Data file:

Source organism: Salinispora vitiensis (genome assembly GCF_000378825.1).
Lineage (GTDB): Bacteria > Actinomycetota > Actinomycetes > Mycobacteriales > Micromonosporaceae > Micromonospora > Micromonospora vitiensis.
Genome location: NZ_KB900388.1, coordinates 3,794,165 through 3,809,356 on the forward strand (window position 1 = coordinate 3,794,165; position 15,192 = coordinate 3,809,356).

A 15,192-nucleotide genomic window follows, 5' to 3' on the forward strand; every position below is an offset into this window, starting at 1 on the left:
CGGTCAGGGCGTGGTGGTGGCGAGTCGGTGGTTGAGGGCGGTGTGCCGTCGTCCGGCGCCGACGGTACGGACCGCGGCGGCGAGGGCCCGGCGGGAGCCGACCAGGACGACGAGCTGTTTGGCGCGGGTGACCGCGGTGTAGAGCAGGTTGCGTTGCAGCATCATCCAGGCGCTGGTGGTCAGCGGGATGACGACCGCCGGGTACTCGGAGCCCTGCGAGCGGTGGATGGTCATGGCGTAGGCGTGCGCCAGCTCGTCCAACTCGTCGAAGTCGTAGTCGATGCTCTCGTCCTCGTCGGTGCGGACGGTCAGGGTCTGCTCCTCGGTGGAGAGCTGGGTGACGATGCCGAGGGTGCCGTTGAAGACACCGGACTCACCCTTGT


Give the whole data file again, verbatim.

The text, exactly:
Source organism: Salinispora vitiensis (genome assembly GCF_000378825.1).
Lineage (GTDB): Bacteria > Actinomycetota > Actinomycetes > Mycobacteriales > Micromonosporaceae > Micromonospora > Micromonospora vitiensis.
Genome location: NZ_KB900388.1, coordinates 3,794,165 through 3,809,356 on the forward strand (window position 1 = coordinate 3,794,165; position 15,192 = coordinate 3,809,356).

A 15,192-nucleotide genomic window follows, 5' to 3' on the forward strand; every position below is an offset into this window, starting at 1 on the left:
CGGTCAGGGCGTGGTGGTGGCGAGTCGGTGGTTGAGGGCGGTGTGCCGTCGTCCGGCGCCGACGGTACGGACCGCGGCGGCGAGGGCCCGGCGGGAGCCGACCAGGACGACGAGCTGTTTGGCGCGGGTGACCGCGGTGTAGAGCAGGTTGCGTTGCAGCATCATCCAGGCGCTGGTGGTCAGCGGGATGACGACCGCCGGGTACTCGGAGCCCTGCGAGCGGTGGATGGTCATGGCGTAGGCGTGCGCCAGCTCGTCCAACTCGTCGAAGTCGTAGTCGATGCTCTCGTCCTCGTCGGTGCGGACGGTCAGGGTCTGCTCCTCGGTGGAGAGCTGGGTGACGATGCCGAGGGTGCCGTTGAAGACACCGGACTCACCCTTGT